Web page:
recording dummies.
Old 11th July 2018
  #22
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hbphotoav's Avatar
 

Quote:
Originally Posted by tourtelot View Post
... The main pair could, on any given day, realistically, end up just about anywhere, alas. D.
Indeed. That’s what makes it... fun.
Old 11th July 2018
  #23
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John Willett's Avatar
 

Wink

Quote:
Originally Posted by Folkie View Post
Dummy Head binaural recording is also compromised by the differences between a standard dummy head/torso/earlobes and that of individual listeners. A lot of us may be dummies but we’re all variably different from standard
recording dummies.
That's why I use a Schneider disk
Old 14th July 2018
  #24
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roonsbane's Avatar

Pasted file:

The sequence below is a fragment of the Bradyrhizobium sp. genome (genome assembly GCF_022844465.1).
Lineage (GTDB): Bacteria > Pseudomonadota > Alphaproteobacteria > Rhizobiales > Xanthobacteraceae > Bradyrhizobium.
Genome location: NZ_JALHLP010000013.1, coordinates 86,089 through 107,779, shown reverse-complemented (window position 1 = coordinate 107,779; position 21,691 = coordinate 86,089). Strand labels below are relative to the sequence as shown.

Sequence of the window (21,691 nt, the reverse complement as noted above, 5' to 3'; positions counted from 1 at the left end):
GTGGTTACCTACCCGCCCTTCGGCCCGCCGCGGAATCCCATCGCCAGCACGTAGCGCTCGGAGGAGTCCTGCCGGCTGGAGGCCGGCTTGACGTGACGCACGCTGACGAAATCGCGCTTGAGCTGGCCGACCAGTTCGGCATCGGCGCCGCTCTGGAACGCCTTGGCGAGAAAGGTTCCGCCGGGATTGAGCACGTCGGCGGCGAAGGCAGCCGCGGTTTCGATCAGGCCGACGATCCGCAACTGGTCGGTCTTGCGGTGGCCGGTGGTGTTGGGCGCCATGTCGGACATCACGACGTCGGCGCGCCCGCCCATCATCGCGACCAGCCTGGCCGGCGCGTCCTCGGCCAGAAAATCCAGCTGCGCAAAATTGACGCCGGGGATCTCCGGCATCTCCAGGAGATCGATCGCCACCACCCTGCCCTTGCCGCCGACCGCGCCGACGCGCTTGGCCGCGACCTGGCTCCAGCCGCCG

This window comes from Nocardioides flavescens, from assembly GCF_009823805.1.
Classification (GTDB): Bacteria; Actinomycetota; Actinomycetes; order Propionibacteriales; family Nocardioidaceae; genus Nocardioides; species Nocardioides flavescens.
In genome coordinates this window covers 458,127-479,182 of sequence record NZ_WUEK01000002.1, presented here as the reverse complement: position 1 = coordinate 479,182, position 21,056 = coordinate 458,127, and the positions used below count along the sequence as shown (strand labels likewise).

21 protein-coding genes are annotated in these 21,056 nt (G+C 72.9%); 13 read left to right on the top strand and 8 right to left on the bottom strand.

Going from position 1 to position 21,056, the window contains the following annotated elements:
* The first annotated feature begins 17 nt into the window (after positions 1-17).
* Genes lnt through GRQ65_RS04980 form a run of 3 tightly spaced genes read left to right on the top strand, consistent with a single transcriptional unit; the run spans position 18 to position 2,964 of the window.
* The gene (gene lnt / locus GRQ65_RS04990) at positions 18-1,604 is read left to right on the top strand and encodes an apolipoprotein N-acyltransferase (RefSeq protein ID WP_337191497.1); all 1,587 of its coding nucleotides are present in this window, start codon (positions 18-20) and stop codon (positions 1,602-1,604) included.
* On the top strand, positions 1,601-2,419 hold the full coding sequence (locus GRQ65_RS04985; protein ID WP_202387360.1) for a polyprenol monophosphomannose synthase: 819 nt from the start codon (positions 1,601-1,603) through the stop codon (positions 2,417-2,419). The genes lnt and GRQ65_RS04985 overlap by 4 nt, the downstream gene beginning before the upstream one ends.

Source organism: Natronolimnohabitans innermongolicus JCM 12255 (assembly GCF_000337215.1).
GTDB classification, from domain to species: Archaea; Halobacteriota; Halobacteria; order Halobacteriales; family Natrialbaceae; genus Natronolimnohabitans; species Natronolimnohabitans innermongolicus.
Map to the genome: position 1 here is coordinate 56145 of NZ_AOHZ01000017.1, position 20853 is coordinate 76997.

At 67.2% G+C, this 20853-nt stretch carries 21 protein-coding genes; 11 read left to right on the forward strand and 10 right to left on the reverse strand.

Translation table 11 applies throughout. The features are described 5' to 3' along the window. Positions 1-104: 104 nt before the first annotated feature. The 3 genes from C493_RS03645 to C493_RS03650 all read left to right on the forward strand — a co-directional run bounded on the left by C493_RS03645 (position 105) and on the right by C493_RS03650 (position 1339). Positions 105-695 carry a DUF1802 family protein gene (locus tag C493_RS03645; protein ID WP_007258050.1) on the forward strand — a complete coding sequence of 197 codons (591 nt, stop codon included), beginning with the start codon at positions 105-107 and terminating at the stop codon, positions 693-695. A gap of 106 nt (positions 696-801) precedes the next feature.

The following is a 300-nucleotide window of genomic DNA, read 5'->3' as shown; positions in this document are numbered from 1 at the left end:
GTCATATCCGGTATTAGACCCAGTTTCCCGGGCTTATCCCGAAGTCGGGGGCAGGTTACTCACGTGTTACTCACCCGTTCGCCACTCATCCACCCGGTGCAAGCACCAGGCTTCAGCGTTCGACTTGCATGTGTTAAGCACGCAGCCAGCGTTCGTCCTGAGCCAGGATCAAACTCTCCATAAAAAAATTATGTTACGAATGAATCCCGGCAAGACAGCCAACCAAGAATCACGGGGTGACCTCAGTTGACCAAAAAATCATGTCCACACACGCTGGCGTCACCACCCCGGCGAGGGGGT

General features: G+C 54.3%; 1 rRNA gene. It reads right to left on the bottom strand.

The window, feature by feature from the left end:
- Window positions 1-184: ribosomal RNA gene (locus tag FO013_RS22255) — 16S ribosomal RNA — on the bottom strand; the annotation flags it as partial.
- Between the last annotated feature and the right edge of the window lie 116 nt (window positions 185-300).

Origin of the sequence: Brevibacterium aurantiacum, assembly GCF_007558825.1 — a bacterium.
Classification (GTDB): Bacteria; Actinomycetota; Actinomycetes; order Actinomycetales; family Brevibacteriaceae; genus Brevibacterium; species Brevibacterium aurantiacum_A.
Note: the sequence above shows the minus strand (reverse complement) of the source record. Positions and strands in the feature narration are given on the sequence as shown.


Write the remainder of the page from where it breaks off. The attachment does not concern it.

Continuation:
Keep in mind you are capturing a ratio. The ratio of front to back. The ratio wil be different with aimed directional mics as opposed to omni’s.
Cameron
Old 14th July 2018
  #25
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roonsbane's Avatar
Also the Inverse square law says that as a listener gets farther away from the ensemble, the differences in levels between instrument willl be less and less, but this does not mean mics back in the hall or low will give you what you are wishing to hear.
Cameron
Old 14th July 2018
  #26
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Quote:
Originally Posted by roonsbane View Post
Also the Inverse square law says that as a listener gets farther away from the ensemble, the differences in levels between instrument willl be less and less...